Foods to Fight Fatigue

Could you use more energy? Well, I think most of us could do with a little more. When we are feeling low, the go-to foods and drinks tend to be high in carbohydrate, especially sugar and/or caffeine. These will give us a temporary boost, but often followed by a dip.

So what should we eat to improve our energy levels? There are in fact numerus options which are healthier than those foods found in vending machines or those cakes in the counters at coffee shops. Here are some useful tips.

Fatigue Fighting Nutrients:

There are specific nutrients that aid feeling healthy and energized. They are not stimulants, like caffeine, but the body uses them to produce energy at the cellular level. This is the key to fuelling your body rather than just speeding things up artificially for a short period.

Some of these nutrients are:

- B vitamins

- Carnitine

- CoQ10

- Creatine

- Iron

- Magnesium

- Protein

- Potassium

You need to also look at carbohydrates and protein. Carbohydrates which come from sugary foods and grains tend to give you short lasting energy. Protein and other nutrients listed above, are better for endurance energy. So ideally you need to combine carbohydrates with these nutrients. This allows you to achieve an immediate energy boost, but you are able to sustain it for long periods instead of reaching a dip.

Lets have a look at some food groups which can ultimately provide you with high levels of vitamins and minerals to give you that extra energy:

Protein (Animal based)

- Meat: beef (COQ10, iron, carnitine, B vitamins, magnesium, creatine), pork (COQ10, iron, magnesium, potassium), poultry (COQ10, carnitine, B vitamins, magnesium)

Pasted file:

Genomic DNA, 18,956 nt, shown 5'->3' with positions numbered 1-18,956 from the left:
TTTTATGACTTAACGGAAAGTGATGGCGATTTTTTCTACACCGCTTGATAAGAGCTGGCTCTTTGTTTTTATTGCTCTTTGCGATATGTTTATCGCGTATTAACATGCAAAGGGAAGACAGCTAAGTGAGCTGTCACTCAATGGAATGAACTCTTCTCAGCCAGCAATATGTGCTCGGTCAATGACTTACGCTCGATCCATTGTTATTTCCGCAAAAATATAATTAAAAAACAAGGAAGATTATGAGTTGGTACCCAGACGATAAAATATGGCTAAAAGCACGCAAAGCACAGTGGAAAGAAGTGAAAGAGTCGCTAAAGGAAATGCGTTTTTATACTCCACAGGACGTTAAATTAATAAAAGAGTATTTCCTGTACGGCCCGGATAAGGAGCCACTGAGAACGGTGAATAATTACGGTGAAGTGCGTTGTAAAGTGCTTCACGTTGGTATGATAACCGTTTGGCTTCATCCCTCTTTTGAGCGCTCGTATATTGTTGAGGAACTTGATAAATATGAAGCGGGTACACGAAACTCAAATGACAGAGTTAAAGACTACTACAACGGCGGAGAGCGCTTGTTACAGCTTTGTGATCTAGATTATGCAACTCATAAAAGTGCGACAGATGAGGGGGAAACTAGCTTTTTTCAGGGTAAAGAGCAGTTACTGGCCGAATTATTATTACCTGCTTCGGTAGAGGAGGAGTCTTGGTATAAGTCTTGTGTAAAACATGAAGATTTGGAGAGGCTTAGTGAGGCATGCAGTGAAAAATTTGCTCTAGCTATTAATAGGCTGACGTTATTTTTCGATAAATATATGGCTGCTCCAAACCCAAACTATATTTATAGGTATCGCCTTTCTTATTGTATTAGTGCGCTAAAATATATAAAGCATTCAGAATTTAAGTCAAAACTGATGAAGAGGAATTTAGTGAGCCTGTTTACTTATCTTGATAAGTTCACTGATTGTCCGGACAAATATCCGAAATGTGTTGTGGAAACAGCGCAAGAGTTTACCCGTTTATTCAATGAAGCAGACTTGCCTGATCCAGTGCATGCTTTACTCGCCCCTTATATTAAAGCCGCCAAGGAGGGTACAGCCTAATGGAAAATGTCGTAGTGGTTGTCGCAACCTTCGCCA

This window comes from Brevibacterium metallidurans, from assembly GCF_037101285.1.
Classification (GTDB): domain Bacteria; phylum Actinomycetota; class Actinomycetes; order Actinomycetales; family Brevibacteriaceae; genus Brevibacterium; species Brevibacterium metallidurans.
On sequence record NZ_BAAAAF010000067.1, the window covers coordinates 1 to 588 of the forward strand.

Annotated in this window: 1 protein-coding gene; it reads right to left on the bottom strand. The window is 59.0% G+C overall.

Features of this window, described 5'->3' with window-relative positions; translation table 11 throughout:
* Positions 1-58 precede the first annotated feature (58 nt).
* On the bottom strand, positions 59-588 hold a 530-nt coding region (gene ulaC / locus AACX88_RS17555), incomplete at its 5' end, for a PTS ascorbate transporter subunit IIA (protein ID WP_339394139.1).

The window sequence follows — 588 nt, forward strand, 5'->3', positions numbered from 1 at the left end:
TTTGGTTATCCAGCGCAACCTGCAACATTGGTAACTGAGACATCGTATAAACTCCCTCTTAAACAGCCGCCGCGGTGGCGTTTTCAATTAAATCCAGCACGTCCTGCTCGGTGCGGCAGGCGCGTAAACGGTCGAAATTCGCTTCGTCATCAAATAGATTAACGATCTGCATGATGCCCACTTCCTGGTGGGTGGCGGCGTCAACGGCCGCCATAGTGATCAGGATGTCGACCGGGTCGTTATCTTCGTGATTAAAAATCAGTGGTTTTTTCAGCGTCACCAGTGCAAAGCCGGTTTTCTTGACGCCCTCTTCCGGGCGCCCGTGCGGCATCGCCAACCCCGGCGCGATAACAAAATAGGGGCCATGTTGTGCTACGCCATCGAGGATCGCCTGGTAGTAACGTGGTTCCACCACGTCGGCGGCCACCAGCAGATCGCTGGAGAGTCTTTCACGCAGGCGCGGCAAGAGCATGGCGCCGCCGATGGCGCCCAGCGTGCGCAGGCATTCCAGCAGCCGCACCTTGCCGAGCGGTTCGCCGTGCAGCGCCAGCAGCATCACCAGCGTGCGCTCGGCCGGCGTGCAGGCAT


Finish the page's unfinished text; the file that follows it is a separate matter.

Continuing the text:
- Fish: halibut (magnesium, potassium), herring (COQ10, creatine), mackerel (COQ10), salmon (magnesium, creatine), sardines (COQ10), shellfish (B vitamins), trout (COQ10), tuna (creatine),

- Eggs (COQ10, B vitamins)

- Dairy: milk (B vitamins, magnesium)

Protein (non-animal based)

If your diet does not consist of much meat, then you may need to increase your intake of plant based proteins to avoid fatigue. Sources of protein include:

- Nuts: almonds (iron, magnesium, potassium), cashews (magnesium, potassium), pistachio (COQ10, iron magnesium, potassium), walnuts (iron, magnesium, potassium)

- Seeds: Amaranth (B vitamins, magnesium, potassium, protein), chia seeds (magnesium, potassium), pumpkin (magnesium, potassium), sesame (COQ10, iron, magnesium, potassium)

- Grains: quinoa (iron, magnesium, potassium)

- Beans: black beans (iron, magnesium, potassium), edamame (COQ10, potassium), soybeans (COQ10, iron, magnesium, potassium)


Fruits are a great source of vitamin and minerals, including those that help to produce energy. However, they are also high in natural sugars (carbohydrates). Fresh fruit is ultimately the best as they can lose vital nutrients as they get older or as they dry.

Here are some good choices:

- Apples (COQ10, magnesium)

- Bananas (magnesium, potassium)

- Blueberries (magnesium, potassium)

- Dates (potassium)

- Goji berries (iron, potassium)

- Cantaloupe (magnesium, potassium)

- Lemons (magnesium, potassium)

- Oranges (COQ10, magnesium, potassium)

- Raisins (iron, magnesium, potassium)

- Strawberries (COQ10, magnesium, potassium)


Vegetables contain multiple energy-producing nutrients and some give you a little of protein. Here are some helpful ideas:

- Asparagus (magnesium, potassium, protein)

- Avocados (magnesium, potassium, protein)

- Broccoli (CoQ10, magnesium, potassium, protein

- Carrot (magnesium, potassium)

- Cauliflower (CoQ10, magnesium, potassium)

- Spinach (iron, magnesium, potassium, protein)

- Squash (magnesium, potassium, protein)

- Sweet potatoes (magnesium, potassium, protein)


Grains are a source of carbohydrate for quick energy release, some for sustained energy. Here are some examples:

- Brown rice (iron, magnesium, potassium, protein)

- Oatmeal (iron, magnesium, potassium, protein)

- Whole wheat (iron, magnesium, potassium, protein)

- White rice (iron, magnesium, potassium, protein)

Dairy Free

Popular alternatives to milk provide energy natural or through fortification. Here are some examples:

- Almond milk (potassium, iron, magnesium, protein)

- Rice milk (B vitamins, protein)

- Soy milk (riboflavin, magnesium, protein, potassium)

So why don’t you get experimenting in the kitchen this week and rustle up some meals which contain some of these foods listed above. Let’s see those changes in your energy levels throughout the day. For recipe ideas, please visit my blog

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